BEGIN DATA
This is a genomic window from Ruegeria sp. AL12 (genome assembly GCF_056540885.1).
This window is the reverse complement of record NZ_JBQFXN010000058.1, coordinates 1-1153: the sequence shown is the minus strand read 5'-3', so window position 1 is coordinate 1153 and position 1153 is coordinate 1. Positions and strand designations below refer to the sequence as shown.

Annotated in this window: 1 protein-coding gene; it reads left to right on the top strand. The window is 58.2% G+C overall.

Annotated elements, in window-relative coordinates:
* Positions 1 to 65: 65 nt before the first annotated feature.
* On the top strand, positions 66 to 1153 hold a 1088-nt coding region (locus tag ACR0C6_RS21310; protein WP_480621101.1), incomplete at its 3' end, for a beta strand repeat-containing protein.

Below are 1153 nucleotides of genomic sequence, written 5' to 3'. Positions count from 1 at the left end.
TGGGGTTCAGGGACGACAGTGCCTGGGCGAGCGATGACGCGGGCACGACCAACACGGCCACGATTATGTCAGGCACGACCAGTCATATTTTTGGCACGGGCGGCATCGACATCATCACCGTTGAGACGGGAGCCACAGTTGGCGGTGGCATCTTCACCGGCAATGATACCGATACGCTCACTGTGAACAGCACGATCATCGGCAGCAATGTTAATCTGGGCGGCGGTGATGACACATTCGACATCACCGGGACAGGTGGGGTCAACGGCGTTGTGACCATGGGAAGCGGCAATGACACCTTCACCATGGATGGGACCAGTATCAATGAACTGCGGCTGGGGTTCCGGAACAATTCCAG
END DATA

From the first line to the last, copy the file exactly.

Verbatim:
This is a genomic window from Ruegeria sp. AL12 (genome assembly GCF_056540885.1).
This window is the reverse complement of record NZ_JBQFXN010000058.1, coordinates 1-1153: the sequence shown is the minus strand read 5'-3', so window position 1 is coordinate 1153 and position 1153 is coordinate 1. Positions and strand designations below refer to the sequence as shown.

Annotated in this window: 1 protein-coding gene; it reads left to right on the top strand. The window is 58.2% G+C overall.

Annotated elements, in window-relative coordinates:
* Positions 1 to 65: 65 nt before the first annotated feature.
* On the top strand, positions 66 to 1153 hold a 1088-nt coding region (locus tag ACR0C6_RS21310; protein WP_480621101.1), incomplete at its 3' end, for a beta strand repeat-containing protein.

Below are 1153 nucleotides of genomic sequence, written 5' to 3'. Positions count from 1 at the left end.
TGGGGTTCAGGGACGACAGTGCCTGGGCGAGCGATGACGCGGGCACGACCAACACGGCCACGATTATGTCAGGCACGACCAGTCATATTTTTGGCACGGGCGGCATCGACATCATCACCGTTGAGACGGGAGCCACAGTTGGCGGTGGCATCTTCACCGGCAATGATACCGATACGCTCACTGTGAACAGCACGATCATCGGCAGCAATGTTAATCTGGGCGGCGGTGATGACACATTCGACATCACCGGGACAGGTGGGGTCAACGGCGTTGTGACCATGGGAAGCGGCAATGACACCTTCACCATGGATGGGACCAGTATCAATGAACTGCGGCTGGGGTTCCGGAACAATTCCAG